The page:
Fall can be a beautiful time of year, but with strong winds and leaves flowing everywhere it’s good to be prepared.
Our list below covers a total of 40 different things you can do to get yourself best prepared for the autumn months. However, these aren’t all a necessity! Think of them more like food for thought. Use them to help make sure you’re not missing any important tasks that would help you personally be more prepared for the fall.
Tips for inside your home
#1 – Check for drafts
Feel for small pockets of airflow that could indicate a draft in your home. If you think you’ve found anywhere, a good trick to make sure is to take a candle and see if it flickers when you place it there. Seal or replace sealant around windows and doors if required.
Extra heavy curtains or blinds can also help at windows, reducing heat loss by around 10% [source: energy.gov].
#2 – Prep your water heater
Don’t get caught in the cold by an inefficient water heater! Drain the tank and give it a quick clean to make sure everything’s in proper working order and the tank system is clean and clear.
#3 – Test your home heating system
Similarly, it’s important to make sure your heating system is capable and ready. If you find that it’s not performing properly, it’s MUCH better to call out a professional now – rather than in the colder months (when everyone else will be calling them too). As with any system like these – if in doubt, call a pro!
#4 – Programmable thermostat
Make sure you’re only using the energy you need by setting up a programmable thermostat. Make sure the heating will be on around a half-hour before you’ll be up, and turn it off a half hour before going to bed (a cooler environment helps for a better, more natural sleep)
#5 – Look into home appliance apps
Never forget to turn off the AC again. Look into hooking up your home systems with a mobile application – allowing you full control over your heating and cooling systems from anywhere.
#6 – Inspect your gas furnace
Look for any leaks, and make sure everything is in good working order – especially gas pressure. Here’s a quick guide, but if you’re in any doubt, hire a professional!
#7 – Inspect your wood furnace
Lucky enough to have an authentic fireplace? Just because you’re not using modern fuel, doesn’t mean you shouldn’t also inspect a wooden fireplace! Make sure the only thing’s going to be lighting up is the wood that you place on the fire, and that any smoke is set to flow freely up the chimney.
#8 – Create a ‘mud-spot’ by your door
Autumn and Winter can mean plenty of muddy and wet boots. Make sure you’ve got a small area, ideally a bench or somewhere to sit, that makes it easy to take off muddy shoes and wet jackets.
#9 – Ice-cold floors in the morning?
A well placed rug or two can make a world of difference for your feet during cold mornings and nights – without the hassle of switching to a full carpet.
#10 – Work from home?
Have a think about how heat-efficient your work area is. If you’ll be sitting stationary at your desk, make sure that there’s no major heat loss avenues in your surroundings. Better yet, consider moving to a smaller, cosier part of the house during the winter months. Heating larger areas can cost magnitudes more than a small space!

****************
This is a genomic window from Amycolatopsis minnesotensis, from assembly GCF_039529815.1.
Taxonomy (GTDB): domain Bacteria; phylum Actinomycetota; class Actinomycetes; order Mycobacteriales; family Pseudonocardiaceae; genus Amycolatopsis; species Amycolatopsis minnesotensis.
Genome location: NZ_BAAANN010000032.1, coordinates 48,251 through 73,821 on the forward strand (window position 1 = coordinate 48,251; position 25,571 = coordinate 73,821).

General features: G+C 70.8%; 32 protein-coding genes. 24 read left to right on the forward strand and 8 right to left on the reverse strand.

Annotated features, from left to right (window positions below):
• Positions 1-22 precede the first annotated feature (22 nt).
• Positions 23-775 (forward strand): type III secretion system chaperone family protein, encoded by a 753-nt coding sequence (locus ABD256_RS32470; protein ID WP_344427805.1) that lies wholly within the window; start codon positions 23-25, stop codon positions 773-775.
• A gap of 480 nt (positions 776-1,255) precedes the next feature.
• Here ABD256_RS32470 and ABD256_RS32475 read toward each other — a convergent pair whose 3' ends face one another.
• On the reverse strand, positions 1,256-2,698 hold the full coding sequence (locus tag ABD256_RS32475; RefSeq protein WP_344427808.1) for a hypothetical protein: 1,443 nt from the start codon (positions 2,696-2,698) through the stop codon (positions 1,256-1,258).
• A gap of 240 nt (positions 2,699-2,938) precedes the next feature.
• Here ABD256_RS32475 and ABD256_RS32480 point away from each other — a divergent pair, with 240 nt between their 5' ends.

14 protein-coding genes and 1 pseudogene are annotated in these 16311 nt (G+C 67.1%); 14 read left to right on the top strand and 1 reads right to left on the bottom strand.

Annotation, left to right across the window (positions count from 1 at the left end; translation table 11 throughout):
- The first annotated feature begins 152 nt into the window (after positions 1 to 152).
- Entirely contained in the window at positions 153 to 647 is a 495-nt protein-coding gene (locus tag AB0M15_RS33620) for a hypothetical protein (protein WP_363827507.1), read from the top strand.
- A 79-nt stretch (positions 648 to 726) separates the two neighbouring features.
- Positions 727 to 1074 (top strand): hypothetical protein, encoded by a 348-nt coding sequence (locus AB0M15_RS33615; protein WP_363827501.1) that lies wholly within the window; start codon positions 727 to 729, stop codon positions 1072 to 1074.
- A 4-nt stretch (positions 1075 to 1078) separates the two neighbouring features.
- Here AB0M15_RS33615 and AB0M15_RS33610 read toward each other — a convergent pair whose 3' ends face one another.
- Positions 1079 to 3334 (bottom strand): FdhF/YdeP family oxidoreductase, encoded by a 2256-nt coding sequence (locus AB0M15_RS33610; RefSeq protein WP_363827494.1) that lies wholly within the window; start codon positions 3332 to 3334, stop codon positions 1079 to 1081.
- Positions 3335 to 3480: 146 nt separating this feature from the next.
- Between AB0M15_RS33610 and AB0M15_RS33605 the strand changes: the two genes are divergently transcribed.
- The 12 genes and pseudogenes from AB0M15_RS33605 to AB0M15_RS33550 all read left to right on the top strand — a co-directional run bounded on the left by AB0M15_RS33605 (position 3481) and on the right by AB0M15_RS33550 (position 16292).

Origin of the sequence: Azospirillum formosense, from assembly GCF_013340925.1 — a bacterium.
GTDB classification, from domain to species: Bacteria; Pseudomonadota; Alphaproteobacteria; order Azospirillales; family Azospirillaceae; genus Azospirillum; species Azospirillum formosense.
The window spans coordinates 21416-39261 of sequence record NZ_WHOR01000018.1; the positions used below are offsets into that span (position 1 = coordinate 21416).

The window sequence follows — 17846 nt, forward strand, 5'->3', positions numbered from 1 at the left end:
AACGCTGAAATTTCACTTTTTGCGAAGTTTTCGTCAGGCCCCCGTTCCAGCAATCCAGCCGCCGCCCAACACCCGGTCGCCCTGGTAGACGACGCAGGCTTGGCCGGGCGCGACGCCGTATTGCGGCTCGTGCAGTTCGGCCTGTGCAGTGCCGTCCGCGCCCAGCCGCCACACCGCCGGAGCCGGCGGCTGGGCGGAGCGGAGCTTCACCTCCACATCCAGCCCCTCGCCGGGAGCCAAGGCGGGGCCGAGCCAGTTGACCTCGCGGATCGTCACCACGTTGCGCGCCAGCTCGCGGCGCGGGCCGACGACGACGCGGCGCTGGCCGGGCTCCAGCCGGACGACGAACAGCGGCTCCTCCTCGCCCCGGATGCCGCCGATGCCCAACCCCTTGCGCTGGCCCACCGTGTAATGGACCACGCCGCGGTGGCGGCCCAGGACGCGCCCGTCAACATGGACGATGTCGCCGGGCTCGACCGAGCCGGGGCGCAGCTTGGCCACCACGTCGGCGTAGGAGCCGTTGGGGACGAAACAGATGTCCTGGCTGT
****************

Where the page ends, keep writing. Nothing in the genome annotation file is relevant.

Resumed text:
#11 – Store air conditioners
For indoor air conditioners, now is a great time to take them down, give them a quick clean/service, and place them in storage for the winter.
#12 – Test smoke and carbon monoxide detectors
This isn’t fall-specific, but it’s always a good idea to make sure you’re regularly checking your safety systems. You never know when you’ll need them.
#13 – Clean humidifiers/dehumidifiers
Similar to the detectors in #12, it’s always a good idea to make sure any humidifiers or dehumidifiers you’re using are able to operate freely.
#14 – Double check your emergency preparations
This is always an easy task to overlook, but make sure you and your family know what to do in the event of a fire. Double check your fire extinguishers and blankets, and make sure there’s a clear escape route with minimal fire hazards. Having kids clued in to an escape plan is also worthwhile – not just for safety reasons, but also to get them to consider their surroundings a bit more.
Tips for your house exterior
#15 – Check your roof for loose shingles / leaks / trapped debris
While you don’t have to climb up (standing back with a pair of binoculars can also do the trick), getting up close is the best way to get a good look at how your roof is doing. Look for any loose shingles, organise anywhere that leaves and debris have/could collect, and generally look for any major wear and tear locations.
#16 – Lucky enough to have a real working chimney? Get it cleaned!
Always a good idea to do this annually before winter kicks in. Similar to checking your water heater, you don’t want to end up in december with smoke getting trapped in the chimney and finding it’s way back out into your living room!
#17 – Clean out your gutters
Always the picturesque fall task. Even if you’re reading this in preparation for fall, it’s worth getting a quick gutter clean in early to make it less of a hassle when the fall really kicks in.
#18 – Inspect the house exterior
Looking for any general pockets of damage or places where air could flow inside your home.
#19 – Strengthen windows and doors by replacing screens with storm protection